An Iraqi Defector Speaks Out

This is a partial transcript from On the Record with Greta Van Susteren, December 11, 2002. Click here to order the entire transcript of the show.

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GRETA VAN SUSTEREN, HOST: I want you to meet Mohammed Tuma. His former job: Saddam's elite Republican Guard. And now beauty school in Nebraska. What a difference. I sat down with Mohammed, and I asked him what his job was in Saddam's Republican Guard.


MOHAMMED TUMA, IRAQI DEFECTOR: My duty was like a prevention and disinfection -- or I can call it like a clean-up after the chemical attack.

VAN SUSTEREN: Is that to say that Saddam Hussein was using chemicals?

TUMA: Well, I'm talking right now about my duty. But Saddam Hussein, yes, he's been using chemical weapons against Kurdish people, and I believe that he use chemical weapons in Karbala in Iraq in 1991.

VAN SUSTEREN: Did you ever see anyone who was -- who had had the chemical weapons used against him or her?

TUMA: Not -- no, not personally, no.

VAN SUSTEREN: How do you know that he was doing that, then?

TUMA: Excuse me?

VAN SUSTEREN: How do you know that Saddam Hussein was using these chemical weapons?

TUMA: Well, I do remember in 1988, when he used the chemical weapons against the Kurdish people in Halabja. It was, like, everywhere -- TVs, media.

VAN SUSTEREN: In the time that you were serving in the Republican Guard or even in the military, did you ever see executions?

TUMA: Yes, I do.

VAN SUSTEREN: Tell me about them.

TUMA: It was in 1991 during the uprising, the Shia uprising in the south of Iraq, especially in al-Karbala city and Najaf city, as-Samawa (ph) and Nasariyah (ph), even al-Basra.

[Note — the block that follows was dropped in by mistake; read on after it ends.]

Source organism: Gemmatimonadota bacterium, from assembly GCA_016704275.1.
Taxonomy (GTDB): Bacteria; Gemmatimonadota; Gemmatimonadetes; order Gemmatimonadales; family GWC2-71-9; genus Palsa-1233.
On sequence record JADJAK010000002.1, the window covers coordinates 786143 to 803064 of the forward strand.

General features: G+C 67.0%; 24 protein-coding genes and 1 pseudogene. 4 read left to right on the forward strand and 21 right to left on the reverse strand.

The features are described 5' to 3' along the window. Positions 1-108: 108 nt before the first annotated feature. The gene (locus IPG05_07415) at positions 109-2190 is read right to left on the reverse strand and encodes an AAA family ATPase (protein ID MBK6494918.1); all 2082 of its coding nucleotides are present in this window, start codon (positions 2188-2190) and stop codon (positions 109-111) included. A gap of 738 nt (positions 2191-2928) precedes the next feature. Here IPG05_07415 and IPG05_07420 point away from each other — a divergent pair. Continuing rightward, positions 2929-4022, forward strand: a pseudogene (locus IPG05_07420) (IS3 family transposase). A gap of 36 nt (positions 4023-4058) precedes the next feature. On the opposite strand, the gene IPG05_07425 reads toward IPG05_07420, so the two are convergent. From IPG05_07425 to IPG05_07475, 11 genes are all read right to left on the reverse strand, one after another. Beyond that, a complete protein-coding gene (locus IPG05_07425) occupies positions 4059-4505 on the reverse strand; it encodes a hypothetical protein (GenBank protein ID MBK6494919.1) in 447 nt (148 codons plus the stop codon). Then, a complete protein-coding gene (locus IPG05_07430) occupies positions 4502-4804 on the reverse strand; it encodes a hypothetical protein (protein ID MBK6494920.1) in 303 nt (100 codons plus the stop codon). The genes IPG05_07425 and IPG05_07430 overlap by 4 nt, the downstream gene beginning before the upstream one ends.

And I do remember a story about that when I was in Karbala during the uprising. They gave me an order to get, like, 20 guys to the joint operations group, which is -- those are bunch of criminals from the Iraqi intelligence, from the military police, the military security, the military guards, the special guards, those who execute people. So they gave me an order to take, like, 20 young guys to that joint operations groups.

And it was really incredible when I took those guys. They -- the good thing about it, nobody gave me any list of names or numbers about them. So I was asking myself, Am I really am going to do that? I'm going to take those guys, who's going to face, I mean, death? Even the driver was with me. He start crying. And well, I just, like, gathering my guts, and I have to do something. I got to do something. And well, I'm just, like, I give an order to the driver. I'm just, like, Turn left and go south, and let's send them free. And that's what I did.

VAN SUSTEREN: So the 20 that you were supposed to take to get executed, you actually set free.

TUMA: Yes.

VAN SUSTEREN: Do you know what -- do you know if anybody was executed, of any other instances when people were executed or -- these weren't, but might have been?

TUMA: Thousands of people get executed, even innocent (UNINTELLIGIBLE) sometimes. As I said, in Karbala and Najaf, as-Samawa, different cities south of Iraq.

VAN SUSTEREN: How do you deal with that as a member of the Republican Guard, that people are being executed?

TUMA: How I deal with that?


TUMA:& Well, myself, thanks God, nobody give me an order to execute anybody because my job wasn't like a fighter, so -- and that's why right now I am here. That's why I left the army.

VAN SUSTEREN: What year did you leave Iraq?

TUMA: In 1995.

VAN SUSTEREN: And did you leave with your family, or did you leave alone?

TUMA: Yes. I leave with my family.

VAN SUSTEREN: And any thoughts tonight about Iraq and the American policy towards Iraq?

TUMA: Well, myself, I support the war. And I just want to say a message for Mr. President. I say, please, no more -- no more talking. Let's take some action. And believe me, it's -- when the American troops will go there to Iraq, they will find all the people there waiting for them. They will throw flowers on them and rice.


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